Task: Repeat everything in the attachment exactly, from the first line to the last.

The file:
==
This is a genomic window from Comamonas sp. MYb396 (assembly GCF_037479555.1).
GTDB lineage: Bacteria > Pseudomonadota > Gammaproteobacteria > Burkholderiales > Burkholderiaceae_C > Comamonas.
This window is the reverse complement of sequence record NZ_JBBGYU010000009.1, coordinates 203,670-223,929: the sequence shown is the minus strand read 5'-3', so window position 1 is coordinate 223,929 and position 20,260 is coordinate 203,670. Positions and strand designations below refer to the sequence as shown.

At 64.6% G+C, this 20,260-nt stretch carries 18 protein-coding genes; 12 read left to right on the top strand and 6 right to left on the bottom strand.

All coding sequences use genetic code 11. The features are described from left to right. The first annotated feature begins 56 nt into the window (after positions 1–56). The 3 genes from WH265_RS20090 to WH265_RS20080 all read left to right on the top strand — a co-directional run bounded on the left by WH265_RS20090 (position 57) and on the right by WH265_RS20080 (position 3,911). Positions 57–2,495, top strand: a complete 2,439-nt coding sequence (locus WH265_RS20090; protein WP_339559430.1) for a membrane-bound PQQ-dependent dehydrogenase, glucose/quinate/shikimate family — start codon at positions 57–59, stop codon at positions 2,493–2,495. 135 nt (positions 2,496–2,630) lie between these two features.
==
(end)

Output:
This is a genomic window from Comamonas sp. MYb396 (assembly GCF_037479555.1).
GTDB lineage: Bacteria > Pseudomonadota > Gammaproteobacteria > Burkholderiales > Burkholderiaceae_C > Comamonas.
This window is the reverse complement of sequence record NZ_JBBGYU010000009.1, coordinates 203,670-223,929: the sequence shown is the minus strand read 5'-3', so window position 1 is coordinate 223,929 and position 20,260 is coordinate 203,670. Positions and strand designations below refer to the sequence as shown.

At 64.6% G+C, this 20,260-nt stretch carries 18 protein-coding genes; 12 read left to right on the top strand and 6 right to left on the bottom strand.

All coding sequences use genetic code 11. The features are described from left to right. The first annotated feature begins 56 nt into the window (after positions 1–56). The 3 genes from WH265_RS20090 to WH265_RS20080 all read left to right on the top strand — a co-directional run bounded on the left by WH265_RS20090 (position 57) and on the right by WH265_RS20080 (position 3,911). Positions 57–2,495, top strand: a complete 2,439-nt coding sequence (locus WH265_RS20090; protein WP_339559430.1) for a membrane-bound PQQ-dependent dehydrogenase, glucose/quinate/shikimate family — start codon at positions 57–59, stop codon at positions 2,493–2,495. 135 nt (positions 2,496–2,630) lie between these two features.